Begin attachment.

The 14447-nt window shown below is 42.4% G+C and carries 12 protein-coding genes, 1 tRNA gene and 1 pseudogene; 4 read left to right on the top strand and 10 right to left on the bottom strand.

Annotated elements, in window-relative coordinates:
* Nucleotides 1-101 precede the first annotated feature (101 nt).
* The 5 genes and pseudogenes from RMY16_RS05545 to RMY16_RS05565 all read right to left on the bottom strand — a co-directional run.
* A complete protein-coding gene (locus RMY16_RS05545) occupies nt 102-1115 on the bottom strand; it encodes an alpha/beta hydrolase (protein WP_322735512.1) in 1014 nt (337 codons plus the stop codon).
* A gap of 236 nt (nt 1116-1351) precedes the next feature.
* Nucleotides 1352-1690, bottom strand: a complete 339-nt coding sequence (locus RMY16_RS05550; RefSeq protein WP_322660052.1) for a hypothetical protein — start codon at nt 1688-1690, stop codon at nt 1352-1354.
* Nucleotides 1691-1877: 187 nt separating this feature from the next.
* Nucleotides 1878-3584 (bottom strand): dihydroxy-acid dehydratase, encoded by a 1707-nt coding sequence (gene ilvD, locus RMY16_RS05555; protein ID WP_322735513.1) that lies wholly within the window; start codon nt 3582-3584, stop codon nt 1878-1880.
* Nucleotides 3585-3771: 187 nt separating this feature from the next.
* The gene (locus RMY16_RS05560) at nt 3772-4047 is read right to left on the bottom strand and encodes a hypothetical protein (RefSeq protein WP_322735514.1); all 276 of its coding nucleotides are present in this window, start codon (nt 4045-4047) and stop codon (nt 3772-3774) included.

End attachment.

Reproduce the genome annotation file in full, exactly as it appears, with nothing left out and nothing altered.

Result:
The 14447-nt window shown below is 42.4% G+C and carries 12 protein-coding genes, 1 tRNA gene and 1 pseudogene; 4 read left to right on the top strand and 10 right to left on the bottom strand.

Annotated elements, in window-relative coordinates:
* Nucleotides 1-101 precede the first annotated feature (101 nt).
* The 5 genes and pseudogenes from RMY16_RS05545 to RMY16_RS05565 all read right to left on the bottom strand — a co-directional run.
* A complete protein-coding gene (locus RMY16_RS05545) occupies nt 102-1115 on the bottom strand; it encodes an alpha/beta hydrolase (protein WP_322735512.1) in 1014 nt (337 codons plus the stop codon).
* A gap of 236 nt (nt 1116-1351) precedes the next feature.
* Nucleotides 1352-1690, bottom strand: a complete 339-nt coding sequence (locus RMY16_RS05550; RefSeq protein WP_322660052.1) for a hypothetical protein — start codon at nt 1688-1690, stop codon at nt 1352-1354.
* Nucleotides 1691-1877: 187 nt separating this feature from the next.
* Nucleotides 1878-3584 (bottom strand): dihydroxy-acid dehydratase, encoded by a 1707-nt coding sequence (gene ilvD, locus RMY16_RS05555; protein ID WP_322735513.1) that lies wholly within the window; start codon nt 3582-3584, stop codon nt 1878-1880.
* Nucleotides 3585-3771: 187 nt separating this feature from the next.
* The gene (locus RMY16_RS05560) at nt 3772-4047 is read right to left on the bottom strand and encodes a hypothetical protein (RefSeq protein WP_322735514.1); all 276 of its coding nucleotides are present in this window, start codon (nt 4045-4047) and stop codon (nt 3772-3774) included.